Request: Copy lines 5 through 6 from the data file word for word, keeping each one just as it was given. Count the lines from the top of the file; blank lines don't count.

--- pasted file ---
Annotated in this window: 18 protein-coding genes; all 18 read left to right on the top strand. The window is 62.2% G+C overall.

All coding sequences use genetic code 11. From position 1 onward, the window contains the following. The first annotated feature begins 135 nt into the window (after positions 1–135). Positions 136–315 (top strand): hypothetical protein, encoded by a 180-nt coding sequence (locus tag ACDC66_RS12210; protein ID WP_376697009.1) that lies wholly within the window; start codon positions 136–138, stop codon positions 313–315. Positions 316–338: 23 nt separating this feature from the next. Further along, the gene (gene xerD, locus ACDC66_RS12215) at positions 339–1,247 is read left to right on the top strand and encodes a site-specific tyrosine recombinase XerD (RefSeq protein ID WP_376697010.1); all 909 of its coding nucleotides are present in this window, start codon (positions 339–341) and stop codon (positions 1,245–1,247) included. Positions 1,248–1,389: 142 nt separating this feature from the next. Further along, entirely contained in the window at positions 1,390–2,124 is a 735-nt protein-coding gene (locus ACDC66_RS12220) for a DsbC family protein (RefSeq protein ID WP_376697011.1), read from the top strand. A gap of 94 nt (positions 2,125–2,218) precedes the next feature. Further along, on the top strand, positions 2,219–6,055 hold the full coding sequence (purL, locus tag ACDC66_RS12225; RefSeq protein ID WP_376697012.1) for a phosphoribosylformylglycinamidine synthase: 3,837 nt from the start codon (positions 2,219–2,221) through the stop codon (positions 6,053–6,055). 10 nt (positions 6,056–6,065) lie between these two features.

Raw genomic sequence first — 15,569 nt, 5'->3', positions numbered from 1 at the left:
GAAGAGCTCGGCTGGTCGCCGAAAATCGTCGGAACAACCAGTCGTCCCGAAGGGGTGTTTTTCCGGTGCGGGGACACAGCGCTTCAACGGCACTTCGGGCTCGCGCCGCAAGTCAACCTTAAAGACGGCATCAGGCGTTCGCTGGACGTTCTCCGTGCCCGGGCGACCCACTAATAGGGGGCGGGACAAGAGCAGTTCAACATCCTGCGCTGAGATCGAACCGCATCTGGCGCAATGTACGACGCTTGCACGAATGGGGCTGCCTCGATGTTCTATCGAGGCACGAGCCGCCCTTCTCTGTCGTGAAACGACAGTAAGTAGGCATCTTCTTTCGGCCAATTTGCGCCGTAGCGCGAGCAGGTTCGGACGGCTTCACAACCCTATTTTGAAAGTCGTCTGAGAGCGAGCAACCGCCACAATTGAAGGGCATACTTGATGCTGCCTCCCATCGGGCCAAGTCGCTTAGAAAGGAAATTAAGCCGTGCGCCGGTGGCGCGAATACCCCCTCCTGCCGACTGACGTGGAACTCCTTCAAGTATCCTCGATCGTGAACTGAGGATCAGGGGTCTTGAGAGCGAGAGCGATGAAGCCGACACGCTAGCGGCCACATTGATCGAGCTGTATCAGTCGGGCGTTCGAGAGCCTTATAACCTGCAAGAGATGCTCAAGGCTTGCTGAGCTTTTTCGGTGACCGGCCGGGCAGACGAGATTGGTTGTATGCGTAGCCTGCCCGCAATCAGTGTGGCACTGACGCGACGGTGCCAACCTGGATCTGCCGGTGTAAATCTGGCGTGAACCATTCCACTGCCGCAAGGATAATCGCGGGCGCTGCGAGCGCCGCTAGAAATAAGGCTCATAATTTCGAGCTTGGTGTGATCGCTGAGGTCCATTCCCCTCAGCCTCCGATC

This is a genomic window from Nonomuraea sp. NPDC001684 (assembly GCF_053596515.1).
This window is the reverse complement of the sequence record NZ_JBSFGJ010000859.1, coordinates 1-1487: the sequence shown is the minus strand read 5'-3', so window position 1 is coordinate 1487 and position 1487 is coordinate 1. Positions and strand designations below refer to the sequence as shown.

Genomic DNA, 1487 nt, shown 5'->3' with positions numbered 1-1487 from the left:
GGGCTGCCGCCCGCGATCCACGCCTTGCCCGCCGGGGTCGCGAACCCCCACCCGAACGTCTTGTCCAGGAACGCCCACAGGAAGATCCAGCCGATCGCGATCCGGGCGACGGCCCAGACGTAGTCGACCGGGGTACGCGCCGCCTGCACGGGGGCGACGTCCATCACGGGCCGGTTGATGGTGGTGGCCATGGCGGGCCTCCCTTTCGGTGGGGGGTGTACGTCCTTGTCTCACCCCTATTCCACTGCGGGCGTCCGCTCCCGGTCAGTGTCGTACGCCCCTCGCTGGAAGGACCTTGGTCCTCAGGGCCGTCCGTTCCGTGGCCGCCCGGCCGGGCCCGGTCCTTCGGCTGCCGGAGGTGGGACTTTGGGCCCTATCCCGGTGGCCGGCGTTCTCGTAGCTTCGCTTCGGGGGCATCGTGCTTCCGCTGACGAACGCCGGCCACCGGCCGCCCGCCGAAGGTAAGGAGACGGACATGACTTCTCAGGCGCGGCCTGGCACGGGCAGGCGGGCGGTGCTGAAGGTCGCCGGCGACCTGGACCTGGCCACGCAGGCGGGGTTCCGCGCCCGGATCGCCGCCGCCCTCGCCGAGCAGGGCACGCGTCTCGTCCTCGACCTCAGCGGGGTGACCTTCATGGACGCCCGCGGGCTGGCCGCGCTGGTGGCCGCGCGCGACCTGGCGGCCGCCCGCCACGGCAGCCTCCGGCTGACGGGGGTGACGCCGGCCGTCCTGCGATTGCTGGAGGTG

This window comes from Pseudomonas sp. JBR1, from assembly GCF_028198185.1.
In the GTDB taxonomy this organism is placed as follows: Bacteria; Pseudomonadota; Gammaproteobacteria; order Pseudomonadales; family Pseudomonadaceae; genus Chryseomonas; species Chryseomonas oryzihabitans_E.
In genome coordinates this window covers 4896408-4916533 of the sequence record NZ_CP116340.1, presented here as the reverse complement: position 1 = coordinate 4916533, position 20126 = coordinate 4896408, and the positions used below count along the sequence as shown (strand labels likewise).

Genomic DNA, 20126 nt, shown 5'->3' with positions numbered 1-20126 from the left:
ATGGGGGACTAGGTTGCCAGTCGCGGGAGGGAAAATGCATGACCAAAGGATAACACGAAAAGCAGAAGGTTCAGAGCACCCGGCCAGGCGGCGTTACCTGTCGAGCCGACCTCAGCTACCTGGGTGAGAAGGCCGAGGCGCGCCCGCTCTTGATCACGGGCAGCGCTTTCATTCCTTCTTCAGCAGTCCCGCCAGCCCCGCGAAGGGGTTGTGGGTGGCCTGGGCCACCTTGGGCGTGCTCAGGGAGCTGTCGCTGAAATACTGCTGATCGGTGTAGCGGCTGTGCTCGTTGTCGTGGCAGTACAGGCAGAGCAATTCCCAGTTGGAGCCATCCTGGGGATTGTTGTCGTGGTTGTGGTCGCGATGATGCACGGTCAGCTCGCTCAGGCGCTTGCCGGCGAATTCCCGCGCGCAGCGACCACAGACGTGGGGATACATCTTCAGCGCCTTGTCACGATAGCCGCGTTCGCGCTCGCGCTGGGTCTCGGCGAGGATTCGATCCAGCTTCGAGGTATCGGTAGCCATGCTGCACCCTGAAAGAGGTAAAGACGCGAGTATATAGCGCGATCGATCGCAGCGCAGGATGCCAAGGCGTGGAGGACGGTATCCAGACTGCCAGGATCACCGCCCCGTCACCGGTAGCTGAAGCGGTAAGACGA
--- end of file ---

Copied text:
This is a genomic window from Nonomuraea sp. NPDC001684 (assembly GCF_053596515.1).
This window is the reverse complement of the sequence record NZ_JBSFGJ010000859.1, coordinates 1-1487: the sequence shown is the minus strand read 5'-3', so window position 1 is coordinate 1487 and position 1487 is coordinate 1. Positions and strand designations below refer to the sequence as shown.